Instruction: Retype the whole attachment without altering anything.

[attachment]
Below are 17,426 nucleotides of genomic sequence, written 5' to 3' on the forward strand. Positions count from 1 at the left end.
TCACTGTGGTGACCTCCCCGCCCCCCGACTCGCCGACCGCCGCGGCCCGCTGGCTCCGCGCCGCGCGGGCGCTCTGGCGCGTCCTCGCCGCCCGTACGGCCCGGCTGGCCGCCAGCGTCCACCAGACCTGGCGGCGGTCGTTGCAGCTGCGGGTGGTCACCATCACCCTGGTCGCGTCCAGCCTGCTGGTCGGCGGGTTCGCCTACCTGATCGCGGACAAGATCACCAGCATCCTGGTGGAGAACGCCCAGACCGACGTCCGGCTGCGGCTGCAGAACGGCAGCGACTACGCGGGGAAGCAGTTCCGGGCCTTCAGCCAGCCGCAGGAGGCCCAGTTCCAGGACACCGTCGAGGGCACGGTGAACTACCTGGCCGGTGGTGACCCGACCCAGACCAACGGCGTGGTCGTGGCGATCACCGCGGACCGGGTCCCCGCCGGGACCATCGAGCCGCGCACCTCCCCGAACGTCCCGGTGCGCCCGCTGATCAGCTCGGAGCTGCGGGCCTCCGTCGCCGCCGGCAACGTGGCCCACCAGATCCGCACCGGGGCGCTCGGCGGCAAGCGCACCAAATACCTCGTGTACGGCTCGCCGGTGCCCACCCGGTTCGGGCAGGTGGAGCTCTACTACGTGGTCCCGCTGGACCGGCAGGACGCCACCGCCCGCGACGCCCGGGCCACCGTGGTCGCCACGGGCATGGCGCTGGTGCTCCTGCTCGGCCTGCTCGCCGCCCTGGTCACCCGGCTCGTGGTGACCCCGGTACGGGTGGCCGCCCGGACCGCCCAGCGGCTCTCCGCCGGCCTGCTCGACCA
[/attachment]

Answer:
Below are 17,426 nucleotides of genomic sequence, written 5' to 3' on the forward strand. Positions count from 1 at the left end.
TCACTGTGGTGACCTCCCCGCCCCCCGACTCGCCGACCGCCGCGGCCCGCTGGCTCCGCGCCGCGCGGGCGCTCTGGCGCGTCCTCGCCGCCCGTACGGCCCGGCTGGCCGCCAGCGTCCACCAGACCTGGCGGCGGTCGTTGCAGCTGCGGGTGGTCACCATCACCCTGGTCGCGTCCAGCCTGCTGGTCGGCGGGTTCGCCTACCTGATCGCGGACAAGATCACCAGCATCCTGGTGGAGAACGCCCAGACCGACGTCCGGCTGCGGCTGCAGAACGGCAGCGACTACGCGGGGAAGCAGTTCCGGGCCTTCAGCCAGCCGCAGGAGGCCCAGTTCCAGGACACCGTCGAGGGCACGGTGAACTACCTGGCCGGTGGTGACCCGACCCAGACCAACGGCGTGGTCGTGGCGATCACCGCGGACCGGGTCCCCGCCGGGACCATCGAGCCGCGCACCTCCCCGAACGTCCCGGTGCGCCCGCTGATCAGCTCGGAGCTGCGGGCCTCCGTCGCCGCCGGCAACGTGGCCCACCAGATCCGCACCGGGGCGCTCGGCGGCAAGCGCACCAAATACCTCGTGTACGGCTCGCCGGTGCCCACCCGGTTCGGGCAGGTGGAGCTCTACTACGTGGTCCCGCTGGACCGGCAGGACGCCACCGCCCGCGACGCCCGGGCCACCGTGGTCGCCACGGGCATGGCGCTGGTGCTCCTGCTCGGCCTGCTCGCCGCCCTGGTCACCCGGCTCGTGGTGACCCCGGTACGGGTGGCCGCCCGGACCGCCCAGCGGCTCTCCGCCGGCCTGCTCGACCA